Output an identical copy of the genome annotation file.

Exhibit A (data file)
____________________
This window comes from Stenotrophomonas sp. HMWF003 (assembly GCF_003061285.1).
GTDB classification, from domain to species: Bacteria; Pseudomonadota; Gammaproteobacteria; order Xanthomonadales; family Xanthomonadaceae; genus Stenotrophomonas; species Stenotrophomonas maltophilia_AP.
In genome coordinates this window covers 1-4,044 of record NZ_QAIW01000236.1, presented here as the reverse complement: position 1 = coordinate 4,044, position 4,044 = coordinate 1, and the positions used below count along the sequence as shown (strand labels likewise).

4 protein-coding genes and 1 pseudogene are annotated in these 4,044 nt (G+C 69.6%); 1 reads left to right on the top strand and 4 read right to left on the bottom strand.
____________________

This window comes from Stenotrophomonas sp. HMWF003 (assembly GCF_003061285.1).
GTDB classification, from domain to species: Bacteria; Pseudomonadota; Gammaproteobacteria; order Xanthomonadales; family Xanthomonadaceae; genus Stenotrophomonas; species Stenotrophomonas maltophilia_AP.
In genome coordinates this window covers 1-4,044 of record NZ_QAIW01000236.1, presented here as the reverse complement: position 1 = coordinate 4,044, position 4,044 = coordinate 1, and the positions used below count along the sequence as shown (strand labels likewise).

4 protein-coding genes and 1 pseudogene are annotated in these 4,044 nt (G+C 69.6%); 1 reads left to right on the top strand and 4 read right to left on the bottom strand.